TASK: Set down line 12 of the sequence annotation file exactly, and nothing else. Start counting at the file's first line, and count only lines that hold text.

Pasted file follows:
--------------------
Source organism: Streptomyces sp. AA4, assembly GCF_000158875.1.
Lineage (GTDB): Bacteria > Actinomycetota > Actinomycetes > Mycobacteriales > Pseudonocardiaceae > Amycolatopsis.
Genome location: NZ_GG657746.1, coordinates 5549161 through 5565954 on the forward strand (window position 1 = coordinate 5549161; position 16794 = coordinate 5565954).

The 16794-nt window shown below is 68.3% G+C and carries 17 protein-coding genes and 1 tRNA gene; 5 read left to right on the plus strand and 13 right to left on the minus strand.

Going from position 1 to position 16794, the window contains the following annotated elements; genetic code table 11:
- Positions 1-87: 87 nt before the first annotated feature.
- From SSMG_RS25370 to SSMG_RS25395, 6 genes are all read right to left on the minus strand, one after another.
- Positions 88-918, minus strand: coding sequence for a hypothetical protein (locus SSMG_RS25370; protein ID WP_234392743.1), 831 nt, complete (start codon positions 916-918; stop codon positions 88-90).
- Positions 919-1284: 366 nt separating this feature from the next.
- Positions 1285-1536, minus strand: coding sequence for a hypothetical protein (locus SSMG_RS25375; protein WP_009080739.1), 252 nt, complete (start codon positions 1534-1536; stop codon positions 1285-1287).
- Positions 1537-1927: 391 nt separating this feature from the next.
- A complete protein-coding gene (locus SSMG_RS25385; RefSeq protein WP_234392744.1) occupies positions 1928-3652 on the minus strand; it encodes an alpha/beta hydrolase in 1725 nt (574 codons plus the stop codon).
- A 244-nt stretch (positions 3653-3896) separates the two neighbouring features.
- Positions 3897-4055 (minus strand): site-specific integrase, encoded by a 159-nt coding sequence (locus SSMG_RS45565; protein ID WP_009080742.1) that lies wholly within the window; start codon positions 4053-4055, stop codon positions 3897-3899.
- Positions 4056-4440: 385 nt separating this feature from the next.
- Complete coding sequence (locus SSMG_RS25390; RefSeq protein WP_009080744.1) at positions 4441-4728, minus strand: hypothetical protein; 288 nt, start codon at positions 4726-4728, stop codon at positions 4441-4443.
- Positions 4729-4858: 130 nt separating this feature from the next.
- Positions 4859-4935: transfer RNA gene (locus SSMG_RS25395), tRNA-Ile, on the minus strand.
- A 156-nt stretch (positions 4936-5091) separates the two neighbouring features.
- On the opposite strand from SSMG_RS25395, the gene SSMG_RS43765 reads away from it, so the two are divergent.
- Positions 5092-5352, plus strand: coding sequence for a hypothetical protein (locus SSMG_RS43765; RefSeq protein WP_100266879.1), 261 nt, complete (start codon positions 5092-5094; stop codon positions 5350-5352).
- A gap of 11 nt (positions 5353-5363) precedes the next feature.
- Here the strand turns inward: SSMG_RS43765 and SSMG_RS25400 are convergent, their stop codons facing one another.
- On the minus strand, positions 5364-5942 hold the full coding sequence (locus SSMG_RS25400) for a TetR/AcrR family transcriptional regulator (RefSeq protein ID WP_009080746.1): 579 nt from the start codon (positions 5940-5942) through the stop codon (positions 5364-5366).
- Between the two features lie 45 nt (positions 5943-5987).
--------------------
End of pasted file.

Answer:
- A complete protein-coding gene (locus SSMG_RS25385; RefSeq protein WP_234392744.1) occupies positions 1928-3652 on the minus strand; it encodes an alpha/beta hydrolase in 1725 nt (574 codons plus the stop codon).